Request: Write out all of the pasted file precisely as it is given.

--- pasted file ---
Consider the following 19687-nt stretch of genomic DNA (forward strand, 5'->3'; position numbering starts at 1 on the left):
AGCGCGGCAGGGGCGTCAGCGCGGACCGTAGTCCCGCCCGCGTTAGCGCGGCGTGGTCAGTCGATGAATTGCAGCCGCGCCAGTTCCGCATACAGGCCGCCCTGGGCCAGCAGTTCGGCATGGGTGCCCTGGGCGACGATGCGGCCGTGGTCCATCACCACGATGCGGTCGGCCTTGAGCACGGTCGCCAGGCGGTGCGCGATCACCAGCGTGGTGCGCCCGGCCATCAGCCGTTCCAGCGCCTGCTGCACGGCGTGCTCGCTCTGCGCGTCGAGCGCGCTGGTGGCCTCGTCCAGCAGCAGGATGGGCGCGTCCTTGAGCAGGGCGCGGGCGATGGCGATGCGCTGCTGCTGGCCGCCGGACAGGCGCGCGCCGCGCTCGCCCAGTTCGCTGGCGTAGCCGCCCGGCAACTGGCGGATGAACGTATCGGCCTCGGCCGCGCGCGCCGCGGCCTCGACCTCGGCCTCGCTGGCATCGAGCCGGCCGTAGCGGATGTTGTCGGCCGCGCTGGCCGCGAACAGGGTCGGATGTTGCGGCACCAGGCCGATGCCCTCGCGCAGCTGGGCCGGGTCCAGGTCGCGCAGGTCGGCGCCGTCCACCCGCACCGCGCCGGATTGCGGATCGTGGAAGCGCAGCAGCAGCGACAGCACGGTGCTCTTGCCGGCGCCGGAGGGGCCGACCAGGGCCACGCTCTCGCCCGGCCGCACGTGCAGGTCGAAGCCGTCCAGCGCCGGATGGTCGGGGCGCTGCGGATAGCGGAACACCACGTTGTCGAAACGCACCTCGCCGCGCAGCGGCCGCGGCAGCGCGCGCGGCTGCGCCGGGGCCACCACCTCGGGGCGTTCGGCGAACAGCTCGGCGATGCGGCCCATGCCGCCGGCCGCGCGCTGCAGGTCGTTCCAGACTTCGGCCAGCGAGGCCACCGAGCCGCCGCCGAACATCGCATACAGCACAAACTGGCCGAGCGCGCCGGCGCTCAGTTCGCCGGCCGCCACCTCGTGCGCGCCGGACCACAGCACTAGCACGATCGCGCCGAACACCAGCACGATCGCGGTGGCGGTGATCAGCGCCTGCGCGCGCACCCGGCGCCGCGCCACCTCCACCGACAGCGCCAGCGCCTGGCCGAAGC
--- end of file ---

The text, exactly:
Consider the following 19687-nt stretch of genomic DNA (forward strand, 5'->3'; position numbering starts at 1 on the left):
AGCGCGGCAGGGGCGTCAGCGCGGACCGTAGTCCCGCCCGCGTTAGCGCGGCGTGGTCAGTCGATGAATTGCAGCCGCGCCAGTTCCGCATACAGGCCGCCCTGGGCCAGCAGTTCGGCATGGGTGCCCTGGGCGACGATGCGGCCGTGGTCCATCACCACGATGCGGTCGGCCTTGAGCACGGTCGCCAGGCGGTGCGCGATCACCAGCGTGGTGCGCCCGGCCATCAGCCGTTCCAGCGCCTGCTGCACGGCGTGCTCGCTCTGCGCGTCGAGCGCGCTGGTGGCCTCGTCCAGCAGCAGGATGGGCGCGTCCTTGAGCAGGGCGCGGGCGATGGCGATGCGCTGCTGCTGGCCGCCGGACAGGCGCGCGCCGCGCTCGCCCAGTTCGCTGGCGTAGCCGCCCGGCAACTGGCGGATGAACGTATCGGCCTCGGCCGCGCGCGCCGCGGCCTCGACCTCGGCCTCGCTGGCATCGAGCCGGCCGTAGCGGATGTTGTCGGCCGCGCTGGCCGCGAACAGGGTCGGATGTTGCGGCACCAGGCCGATGCCCTCGCGCAGCTGGGCCGGGTCCAGGTCGCGCAGGTCGGCGCCGTCCACCCGCACCGCGCCGGATTGCGGATCGTGGAAGCGCAGCAGCAGCGACAGCACGGTGCTCTTGCCGGCGCCGGAGGGGCCGACCAGGGCCACGCTCTCGCCCGGCCGCACGTGCAGGTCGAAGCCGTCCAGCGCCGGATGGTCGGGGCGCTGCGGATAGCGGAACACCACGTTGTCGAAACGCACCTCGCCGCGCAGCGGCCGCGGCAGCGCGCGCGGCTGCGCCGGGGCCACCACCTCGGGGCGTTCGGCGAACAGCTCGGCGATGCGGCCCATGCCGCCGGCCGCGCGCTGCAGGTCGTTCCAGACTTCGGCCAGCGAGGCCACCGAGCCGCCGCCGAACATCGCATACAGCACAAACTGGCCGAGCGCGCCGGCGCTCAGTTCGCCGGCCGCCACCTCGTGCGCGCCGGACCACAGCACTAGCACGATCGCGCCGAACACCAGCACGATCGCGGTGGCGGTGATCAGCGCCTGCGCGCGCACCCGGCGCCGCGCCACCTCCACCGACAGCGCCAGCGCCTGGCCGAAGC